For instance the author of an extended Wiki article states “The variation is due to confusion over what actually constitutes the start and end of a war. Some sources take the start of the war as the order to open fire at 09:00 and some with the start of actual firing at 09:02. The end of the war is usually put at 09:40 when the last shots were fired and the palace flag struck, but some sources place it at 09:45. The logbooks of the British ships also suffer from this with St George indicating that cease-fire was called and Khalid entered the German consulate at 09:35, Thrush at 09:40, Racoon at 09:41 and Philomel and Sparrow at 09:45.”
The charitable view must be that the ship’s captains did not coordinate their ships clocks or watches before the battle, as logbooks are meticulously kept in the navy.
The specific time hardly matters as the record will likely stand. The outcome was of course that Khalid became persuaded that he had made a false move and he fled to the German Consulate, whence he was removed to German East Africa. On August 27th Hamed-bin-Mahommed, a brother of the late Sultan, was installed as Sultan.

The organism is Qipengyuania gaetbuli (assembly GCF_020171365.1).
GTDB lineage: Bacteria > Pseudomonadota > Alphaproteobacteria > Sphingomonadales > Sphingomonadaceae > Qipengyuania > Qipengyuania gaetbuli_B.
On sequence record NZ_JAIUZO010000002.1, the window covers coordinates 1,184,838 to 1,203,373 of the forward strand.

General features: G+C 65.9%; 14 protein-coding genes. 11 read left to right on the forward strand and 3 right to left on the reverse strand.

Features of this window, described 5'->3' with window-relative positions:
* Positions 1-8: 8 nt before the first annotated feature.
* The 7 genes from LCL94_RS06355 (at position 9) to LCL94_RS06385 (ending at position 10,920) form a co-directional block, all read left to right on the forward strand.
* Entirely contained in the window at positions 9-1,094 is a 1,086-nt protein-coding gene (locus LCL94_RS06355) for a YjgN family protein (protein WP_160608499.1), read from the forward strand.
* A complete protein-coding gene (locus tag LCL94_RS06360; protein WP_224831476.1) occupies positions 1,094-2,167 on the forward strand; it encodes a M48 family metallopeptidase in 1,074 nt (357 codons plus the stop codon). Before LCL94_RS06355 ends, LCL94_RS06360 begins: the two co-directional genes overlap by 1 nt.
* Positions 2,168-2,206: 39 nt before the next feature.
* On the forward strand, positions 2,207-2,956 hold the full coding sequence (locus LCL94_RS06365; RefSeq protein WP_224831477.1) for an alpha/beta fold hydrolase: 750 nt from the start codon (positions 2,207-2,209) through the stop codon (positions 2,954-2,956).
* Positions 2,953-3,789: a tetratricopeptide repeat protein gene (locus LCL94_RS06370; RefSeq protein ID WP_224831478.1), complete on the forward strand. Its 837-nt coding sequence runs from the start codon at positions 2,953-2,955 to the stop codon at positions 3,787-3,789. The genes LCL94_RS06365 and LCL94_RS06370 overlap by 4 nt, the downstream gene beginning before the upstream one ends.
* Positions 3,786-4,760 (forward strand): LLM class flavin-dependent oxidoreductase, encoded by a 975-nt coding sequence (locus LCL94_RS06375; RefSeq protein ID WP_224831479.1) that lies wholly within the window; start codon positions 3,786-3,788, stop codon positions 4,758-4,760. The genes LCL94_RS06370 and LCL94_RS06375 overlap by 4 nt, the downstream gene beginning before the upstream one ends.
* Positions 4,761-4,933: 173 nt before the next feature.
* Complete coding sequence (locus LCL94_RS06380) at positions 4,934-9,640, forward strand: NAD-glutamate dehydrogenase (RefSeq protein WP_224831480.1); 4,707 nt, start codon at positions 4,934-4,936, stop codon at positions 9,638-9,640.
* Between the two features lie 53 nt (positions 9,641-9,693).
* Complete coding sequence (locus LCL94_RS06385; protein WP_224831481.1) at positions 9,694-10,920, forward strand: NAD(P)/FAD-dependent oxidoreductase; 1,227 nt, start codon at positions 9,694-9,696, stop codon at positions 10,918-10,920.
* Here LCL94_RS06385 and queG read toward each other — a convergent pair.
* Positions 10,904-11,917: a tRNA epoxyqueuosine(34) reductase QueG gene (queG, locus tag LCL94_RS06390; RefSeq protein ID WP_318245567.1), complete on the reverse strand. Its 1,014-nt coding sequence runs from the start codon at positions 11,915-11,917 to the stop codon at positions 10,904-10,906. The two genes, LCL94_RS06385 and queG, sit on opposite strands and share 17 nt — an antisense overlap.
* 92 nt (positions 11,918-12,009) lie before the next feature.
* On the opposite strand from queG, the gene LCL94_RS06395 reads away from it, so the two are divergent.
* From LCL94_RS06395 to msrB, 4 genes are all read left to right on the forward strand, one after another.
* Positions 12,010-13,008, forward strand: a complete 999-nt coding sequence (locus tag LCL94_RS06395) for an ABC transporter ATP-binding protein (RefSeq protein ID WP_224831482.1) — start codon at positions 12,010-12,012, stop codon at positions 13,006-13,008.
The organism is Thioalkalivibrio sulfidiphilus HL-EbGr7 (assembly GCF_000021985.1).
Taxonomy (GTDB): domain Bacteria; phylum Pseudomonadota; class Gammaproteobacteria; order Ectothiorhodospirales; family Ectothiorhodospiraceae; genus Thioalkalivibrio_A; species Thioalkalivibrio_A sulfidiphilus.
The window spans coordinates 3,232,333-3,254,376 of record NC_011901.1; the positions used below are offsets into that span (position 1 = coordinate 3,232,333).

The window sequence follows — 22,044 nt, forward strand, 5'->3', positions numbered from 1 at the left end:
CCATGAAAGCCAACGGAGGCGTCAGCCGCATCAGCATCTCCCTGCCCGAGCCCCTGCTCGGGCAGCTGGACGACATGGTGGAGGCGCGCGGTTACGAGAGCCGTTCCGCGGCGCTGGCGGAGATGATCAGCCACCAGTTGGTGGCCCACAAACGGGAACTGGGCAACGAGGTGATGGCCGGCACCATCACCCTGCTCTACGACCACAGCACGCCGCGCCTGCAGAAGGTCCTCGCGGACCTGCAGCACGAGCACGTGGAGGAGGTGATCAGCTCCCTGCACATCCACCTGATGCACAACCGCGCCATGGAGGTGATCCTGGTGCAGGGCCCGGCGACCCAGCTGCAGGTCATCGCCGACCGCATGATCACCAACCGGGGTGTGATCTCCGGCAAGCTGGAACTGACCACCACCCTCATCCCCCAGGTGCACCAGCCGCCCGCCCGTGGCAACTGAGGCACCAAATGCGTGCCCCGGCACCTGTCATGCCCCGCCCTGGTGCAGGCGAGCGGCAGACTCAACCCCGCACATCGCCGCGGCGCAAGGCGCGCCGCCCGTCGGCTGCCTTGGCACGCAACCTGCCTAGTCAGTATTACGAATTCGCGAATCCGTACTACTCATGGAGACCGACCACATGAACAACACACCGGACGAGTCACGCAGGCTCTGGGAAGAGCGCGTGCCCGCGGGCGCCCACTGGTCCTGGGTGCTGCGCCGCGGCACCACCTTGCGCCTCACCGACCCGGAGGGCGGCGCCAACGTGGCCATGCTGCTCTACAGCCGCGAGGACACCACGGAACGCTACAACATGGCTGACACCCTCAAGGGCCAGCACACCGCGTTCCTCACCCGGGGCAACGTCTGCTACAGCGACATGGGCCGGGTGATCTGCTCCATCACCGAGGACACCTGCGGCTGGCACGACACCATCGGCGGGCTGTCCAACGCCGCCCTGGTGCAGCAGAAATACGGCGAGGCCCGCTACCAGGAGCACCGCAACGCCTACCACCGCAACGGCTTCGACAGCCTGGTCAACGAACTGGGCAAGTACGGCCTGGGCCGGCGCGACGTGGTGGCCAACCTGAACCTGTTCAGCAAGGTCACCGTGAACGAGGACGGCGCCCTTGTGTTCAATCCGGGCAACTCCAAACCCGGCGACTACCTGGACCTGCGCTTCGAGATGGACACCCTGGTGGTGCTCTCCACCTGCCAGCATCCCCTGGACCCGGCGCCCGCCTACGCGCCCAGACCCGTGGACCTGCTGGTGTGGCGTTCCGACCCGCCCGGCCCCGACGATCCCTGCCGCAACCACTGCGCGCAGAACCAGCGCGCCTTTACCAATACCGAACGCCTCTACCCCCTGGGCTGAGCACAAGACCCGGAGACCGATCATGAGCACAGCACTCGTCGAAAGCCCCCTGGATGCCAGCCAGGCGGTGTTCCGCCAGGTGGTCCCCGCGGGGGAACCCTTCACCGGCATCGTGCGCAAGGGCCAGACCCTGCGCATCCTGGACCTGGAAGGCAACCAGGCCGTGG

That same Wiki article has several interesting pictures from the war, but Percy Haigh took two that do not seem to appear anywhere else. Using that same Schoville Dry Plate camera with which he took pictures in the Indian Ocean he took two that are now in the British Naval museum in Portsmouth. Along with the ones I showed in my last blog they had lain hidden in Percy’s old tin trunk for over a hundred years. My cousin Sue Langford found them when she went though our grandmother’s treasures and at once realized their significance.